Kron Gracie versus Enson Yamamoto
December 29 and December 31, 2015
Rizin Fighting Federation
a new organization in Japan whose objective is to resurrect the fighting arts as
a form of popular entertainment and source of income for fighters and promoters,
managers, and everyone else involved. In other words, all of the usual
reasons. If successful it will be welcome news for anyone who trains or teaches
any martial art in Japan, among other places, because these events are primarily
what drive enrollments and retention of students.
The inaugural events took place on
Tuesday December 29 and Thursday December 31 (Japan times) and were broadcast
free on channel 8. The scheduling was intended to allow fighters participating
in the tournament sub-event to recover from their elimination matches. The
finals were held on Thursday. Fights were presented so as to provide a little of
something for all tastes, including K-1 (Muay Thai without clinch and elbows),
shoot boxing, and MMA, known in Japan as 総合格闘技
[sougoukakutougi]. Some relatively new faces were introduced. Some
veterans were dusted off. Former super-stars came out of retirement, in some
cases successfully, in others disastrously. People who had no business going
anywhere near a ring were somehow induced to defy common sense and their own
physical well-being to do precisely that. Money perhaps? It's been known to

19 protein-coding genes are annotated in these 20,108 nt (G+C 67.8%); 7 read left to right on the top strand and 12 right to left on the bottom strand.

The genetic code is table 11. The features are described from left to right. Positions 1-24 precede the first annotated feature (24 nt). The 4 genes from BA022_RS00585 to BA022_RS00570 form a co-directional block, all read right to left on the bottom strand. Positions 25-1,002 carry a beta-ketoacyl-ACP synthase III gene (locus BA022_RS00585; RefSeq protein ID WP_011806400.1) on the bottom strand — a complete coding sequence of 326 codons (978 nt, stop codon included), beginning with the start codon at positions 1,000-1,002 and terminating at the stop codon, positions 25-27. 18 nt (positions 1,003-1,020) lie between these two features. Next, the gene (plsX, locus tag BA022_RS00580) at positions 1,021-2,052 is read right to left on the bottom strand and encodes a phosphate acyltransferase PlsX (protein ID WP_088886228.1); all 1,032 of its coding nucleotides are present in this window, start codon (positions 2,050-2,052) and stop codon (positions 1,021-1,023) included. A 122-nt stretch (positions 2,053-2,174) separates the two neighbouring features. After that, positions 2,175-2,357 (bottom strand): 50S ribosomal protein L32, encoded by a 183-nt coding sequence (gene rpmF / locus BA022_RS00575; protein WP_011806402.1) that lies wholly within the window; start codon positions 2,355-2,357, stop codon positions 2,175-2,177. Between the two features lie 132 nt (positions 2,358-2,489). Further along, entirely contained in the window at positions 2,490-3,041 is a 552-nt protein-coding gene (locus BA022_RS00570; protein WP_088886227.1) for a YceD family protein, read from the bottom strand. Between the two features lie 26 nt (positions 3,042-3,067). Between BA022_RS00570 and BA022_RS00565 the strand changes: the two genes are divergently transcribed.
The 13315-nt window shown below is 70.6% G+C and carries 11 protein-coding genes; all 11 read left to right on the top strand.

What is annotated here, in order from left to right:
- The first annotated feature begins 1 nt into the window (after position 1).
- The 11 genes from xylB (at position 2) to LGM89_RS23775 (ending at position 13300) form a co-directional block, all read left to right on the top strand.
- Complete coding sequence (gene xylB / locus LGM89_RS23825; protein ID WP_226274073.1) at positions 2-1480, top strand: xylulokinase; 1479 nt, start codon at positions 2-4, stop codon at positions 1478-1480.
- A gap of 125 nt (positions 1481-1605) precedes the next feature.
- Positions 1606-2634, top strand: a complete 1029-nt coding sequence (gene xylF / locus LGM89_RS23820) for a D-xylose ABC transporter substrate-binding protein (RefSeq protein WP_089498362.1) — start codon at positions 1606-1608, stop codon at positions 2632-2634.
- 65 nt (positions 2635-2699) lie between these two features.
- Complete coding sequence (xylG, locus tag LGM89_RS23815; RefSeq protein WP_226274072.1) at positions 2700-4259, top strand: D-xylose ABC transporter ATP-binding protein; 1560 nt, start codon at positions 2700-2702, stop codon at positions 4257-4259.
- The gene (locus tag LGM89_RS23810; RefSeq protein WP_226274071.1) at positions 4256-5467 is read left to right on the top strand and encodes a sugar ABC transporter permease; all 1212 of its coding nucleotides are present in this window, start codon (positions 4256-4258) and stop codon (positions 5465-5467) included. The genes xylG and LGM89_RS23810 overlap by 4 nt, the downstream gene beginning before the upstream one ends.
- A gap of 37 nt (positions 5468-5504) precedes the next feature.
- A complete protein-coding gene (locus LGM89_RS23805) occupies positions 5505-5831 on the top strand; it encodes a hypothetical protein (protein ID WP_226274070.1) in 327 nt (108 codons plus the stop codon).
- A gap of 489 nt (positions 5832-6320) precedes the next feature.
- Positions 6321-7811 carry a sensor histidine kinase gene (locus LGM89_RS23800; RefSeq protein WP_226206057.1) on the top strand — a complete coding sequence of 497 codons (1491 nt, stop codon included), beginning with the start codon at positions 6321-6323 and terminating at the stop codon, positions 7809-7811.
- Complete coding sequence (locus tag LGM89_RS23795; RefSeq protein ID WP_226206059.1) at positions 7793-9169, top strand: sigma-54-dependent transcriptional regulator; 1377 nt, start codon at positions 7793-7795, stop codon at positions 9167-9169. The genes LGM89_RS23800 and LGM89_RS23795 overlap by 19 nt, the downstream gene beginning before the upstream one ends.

motivate people to do things that they shouldn't do, so why not? Several retired
sumo wrestlers made appearances and were among the surprises of the event.
A former Olympic judo champion found that judo without a 道着
and with punches is not easy. Two representatives of the legendary Brazilian
jiu-jitsu family, Rickson and Kron Gracie showed up, one to fight, one to lend
moral support, reminisce, be on display for the benefit of adoring fans, and
probably, to provide symbolic continuity between the glory days of Japanese kakutougi
and its (hopefully) bright shining rebirth.
So how did it go?
Results were mixed. Among the
highlights, low-points, educational examples, and object lessons were the
Satoshi Ishiii, 2008 Beijing Olympic
heavyweight gold medallist, was eliminated in the tournament by Jiri Prochazka.
Ishii, as his gold medal attests, is undoubtedly an excellent judoka. He has the
weight to contend. But he is short. In boxing, shortness can be compensated by
style. Ishii might have tried emulating short boxers like Rocky Marciano, Joe
Frazier, Mike Tyson, even David Tua. The key is to approach from oblique angles,
get inside and nullify the opponent's longer reach, and throw hooks (although
Rocky and Mike also had serviceable jabs). It's harder when kicks, knees, and
grappling are involved, but still doable. The bigger problem (apart from the
fact that Ishii's boxing skills are not at a high level) was the lack of gi.
Judo and wrestling are not that different, according to Gene
Lebell. The main point of departure is the cloth, or rather, the grips. It's
a small difference that however makes a big difference in the ring when punches
are added. Ishii was a better grappler than his
opponent but it didn't matter. His opponent didn't need to try to out-grapple
Ishii. He only needed to prevent Ishii from out-grappling him. Defense is easier
than offense. Ishii got knocked out. The Japanese fans did not seem
particularly upset. That's what happens when you get hit. Judo is judo, judo is